In this report, Bankwatch and Counter Balance trace the murky story of the Bratislava bypass, a EUR 1.76 billion project supported by the Slovak government and promoted as the biggest project in central eastern Europe that was guaranteed through the European Fund for Strategic Investments (EFSI).
This report analyses how and if the European Investment Bank (EIB) is fulfilling its development role under the so-called External Lending Mandate (ELM) for the period 2014-2020. It sheds light on the more questionable quality and effectiveness of EIB operations and on the neglected areas of the bank’s performance outside Europe, such as transparency and access to information practices, its attitude towardstax evasion and tax dodging, human rights due diligence.
The EIB is increasingly given a prominent role in the EU’s response to the so-called refugee crisis stretching the bank’s operations well beyond its current mandate for overseas investments. Yet, a new report by Counter Balance and CEE Bankwatch Network takes a closer look at projects the EU’s house bank has been financing outside Europe to find a dismal track record on a range of issues from transparency to human rights. This, the report authors say, should serve as a warning sign for the European Parliament and Council as they consider boosting the bank’s mandate.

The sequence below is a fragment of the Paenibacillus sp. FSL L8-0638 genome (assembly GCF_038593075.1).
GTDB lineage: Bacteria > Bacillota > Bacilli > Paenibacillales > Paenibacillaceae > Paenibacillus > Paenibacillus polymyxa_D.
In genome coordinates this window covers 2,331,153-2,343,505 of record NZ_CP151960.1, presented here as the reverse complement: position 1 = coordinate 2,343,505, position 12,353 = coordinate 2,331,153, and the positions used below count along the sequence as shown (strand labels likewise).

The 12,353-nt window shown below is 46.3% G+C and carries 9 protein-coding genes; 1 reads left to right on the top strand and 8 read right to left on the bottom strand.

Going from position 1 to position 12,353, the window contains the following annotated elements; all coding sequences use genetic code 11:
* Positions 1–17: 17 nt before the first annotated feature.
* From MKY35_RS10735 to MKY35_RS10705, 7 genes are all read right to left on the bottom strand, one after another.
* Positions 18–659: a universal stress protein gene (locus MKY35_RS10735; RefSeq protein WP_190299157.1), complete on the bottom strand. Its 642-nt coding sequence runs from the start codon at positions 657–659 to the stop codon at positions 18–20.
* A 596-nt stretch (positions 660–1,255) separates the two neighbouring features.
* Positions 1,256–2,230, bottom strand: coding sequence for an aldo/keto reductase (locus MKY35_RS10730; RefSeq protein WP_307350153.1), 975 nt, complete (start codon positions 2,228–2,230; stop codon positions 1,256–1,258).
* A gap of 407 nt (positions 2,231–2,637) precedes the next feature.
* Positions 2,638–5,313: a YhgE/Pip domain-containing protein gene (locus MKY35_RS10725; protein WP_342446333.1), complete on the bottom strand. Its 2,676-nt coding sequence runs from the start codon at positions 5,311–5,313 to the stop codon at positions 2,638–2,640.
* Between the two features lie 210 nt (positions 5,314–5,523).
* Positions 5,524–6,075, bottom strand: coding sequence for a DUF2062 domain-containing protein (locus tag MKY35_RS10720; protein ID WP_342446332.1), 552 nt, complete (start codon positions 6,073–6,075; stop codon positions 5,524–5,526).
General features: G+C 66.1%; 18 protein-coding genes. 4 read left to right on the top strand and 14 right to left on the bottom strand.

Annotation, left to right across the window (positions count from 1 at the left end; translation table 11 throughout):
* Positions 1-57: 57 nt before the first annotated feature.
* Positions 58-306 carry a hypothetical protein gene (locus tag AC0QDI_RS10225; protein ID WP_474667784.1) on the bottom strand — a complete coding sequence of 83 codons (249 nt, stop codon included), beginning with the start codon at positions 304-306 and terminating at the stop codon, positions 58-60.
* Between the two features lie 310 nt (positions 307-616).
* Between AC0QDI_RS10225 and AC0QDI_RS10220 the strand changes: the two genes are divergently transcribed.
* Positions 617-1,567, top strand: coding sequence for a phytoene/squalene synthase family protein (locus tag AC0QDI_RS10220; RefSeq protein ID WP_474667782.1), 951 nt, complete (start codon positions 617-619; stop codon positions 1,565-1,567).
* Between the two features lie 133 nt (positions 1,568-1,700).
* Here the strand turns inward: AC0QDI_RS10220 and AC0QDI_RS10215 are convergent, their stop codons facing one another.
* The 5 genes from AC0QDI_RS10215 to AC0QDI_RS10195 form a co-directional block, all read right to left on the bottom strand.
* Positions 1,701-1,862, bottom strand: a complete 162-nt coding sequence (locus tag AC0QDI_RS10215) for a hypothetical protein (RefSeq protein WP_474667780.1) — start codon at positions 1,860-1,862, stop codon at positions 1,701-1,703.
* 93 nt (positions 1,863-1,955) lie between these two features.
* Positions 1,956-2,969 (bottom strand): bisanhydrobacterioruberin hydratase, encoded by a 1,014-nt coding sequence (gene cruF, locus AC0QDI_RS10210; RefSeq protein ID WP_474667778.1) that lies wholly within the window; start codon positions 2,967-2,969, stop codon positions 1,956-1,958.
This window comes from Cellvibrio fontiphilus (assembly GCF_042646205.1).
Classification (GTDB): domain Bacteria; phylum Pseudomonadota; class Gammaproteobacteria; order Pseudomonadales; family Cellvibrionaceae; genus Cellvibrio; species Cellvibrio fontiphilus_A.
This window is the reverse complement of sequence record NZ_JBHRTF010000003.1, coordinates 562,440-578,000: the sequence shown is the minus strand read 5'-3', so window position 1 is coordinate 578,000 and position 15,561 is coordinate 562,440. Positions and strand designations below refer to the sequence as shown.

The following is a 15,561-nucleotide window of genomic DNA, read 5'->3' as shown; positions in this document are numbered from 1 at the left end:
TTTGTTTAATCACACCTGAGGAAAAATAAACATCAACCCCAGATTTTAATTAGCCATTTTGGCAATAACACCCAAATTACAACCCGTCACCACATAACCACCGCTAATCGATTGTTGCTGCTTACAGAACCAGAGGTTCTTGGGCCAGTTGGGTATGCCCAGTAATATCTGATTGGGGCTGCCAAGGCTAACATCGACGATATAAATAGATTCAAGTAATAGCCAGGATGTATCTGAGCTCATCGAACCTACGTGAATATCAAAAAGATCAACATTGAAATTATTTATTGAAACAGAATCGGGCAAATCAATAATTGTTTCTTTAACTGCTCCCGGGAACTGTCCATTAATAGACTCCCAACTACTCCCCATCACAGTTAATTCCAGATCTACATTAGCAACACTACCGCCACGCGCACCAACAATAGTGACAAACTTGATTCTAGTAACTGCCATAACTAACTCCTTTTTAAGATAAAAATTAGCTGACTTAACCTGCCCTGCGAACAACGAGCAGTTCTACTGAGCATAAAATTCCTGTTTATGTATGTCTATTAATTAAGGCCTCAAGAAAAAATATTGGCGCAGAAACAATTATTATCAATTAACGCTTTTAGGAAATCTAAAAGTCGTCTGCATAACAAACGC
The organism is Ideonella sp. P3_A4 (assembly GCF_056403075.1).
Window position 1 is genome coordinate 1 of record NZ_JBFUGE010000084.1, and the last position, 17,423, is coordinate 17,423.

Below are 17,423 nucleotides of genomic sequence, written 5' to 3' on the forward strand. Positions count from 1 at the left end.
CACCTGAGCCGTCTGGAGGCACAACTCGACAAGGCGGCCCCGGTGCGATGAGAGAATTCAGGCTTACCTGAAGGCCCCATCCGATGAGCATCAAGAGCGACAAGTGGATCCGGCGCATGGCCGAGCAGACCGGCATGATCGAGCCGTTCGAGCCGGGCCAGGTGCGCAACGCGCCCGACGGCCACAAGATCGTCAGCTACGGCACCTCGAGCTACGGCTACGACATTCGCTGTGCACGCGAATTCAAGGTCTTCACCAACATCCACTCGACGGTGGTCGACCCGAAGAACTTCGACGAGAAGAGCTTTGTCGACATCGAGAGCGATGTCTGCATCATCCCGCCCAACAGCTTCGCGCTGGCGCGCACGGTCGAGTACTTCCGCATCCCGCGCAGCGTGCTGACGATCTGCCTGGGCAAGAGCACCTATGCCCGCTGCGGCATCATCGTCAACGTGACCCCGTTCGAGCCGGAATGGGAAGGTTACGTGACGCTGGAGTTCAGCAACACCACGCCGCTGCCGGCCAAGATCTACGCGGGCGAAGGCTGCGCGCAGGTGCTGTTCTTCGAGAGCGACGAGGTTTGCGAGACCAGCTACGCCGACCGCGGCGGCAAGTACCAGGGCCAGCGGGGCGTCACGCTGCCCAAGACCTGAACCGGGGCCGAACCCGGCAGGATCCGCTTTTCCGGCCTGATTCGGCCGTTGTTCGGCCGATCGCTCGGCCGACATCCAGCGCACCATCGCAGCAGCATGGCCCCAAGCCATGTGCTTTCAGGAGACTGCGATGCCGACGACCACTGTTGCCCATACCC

The European Investment Bank’s failure in safeguarding the most vulnerable groups in its projects shows it is ill-equipped to help refugees and host communities in the European Union’s neighbourhood. A new report explains the bank’s weaknesses in identifying and responding to human rights risks.
The Azerbaijani government’s relentless repression of civil society should disqualify the country from participating in the Extractive Industries Transparency Initiative (EITI), 18 international groups wrote in a letter sent on Thursday (October 20) to members of the EITI board.
An initiative aimed at increasing the transparency of mining companies’ payments to governments across the globe has been slammed as paternalistic and ineffective by representatives of the people it was claimed to help.
The extractive industries transparency initiative (EITI) was first announced by then UK prime minister Tony Blair at the world summit on sustainable development in Johannesburg in 2002. It was launched a year later, at a time when the entire developed world, led by Blair and pop stars Bono and Bob Geldof, seemed determined to save Africa from itself.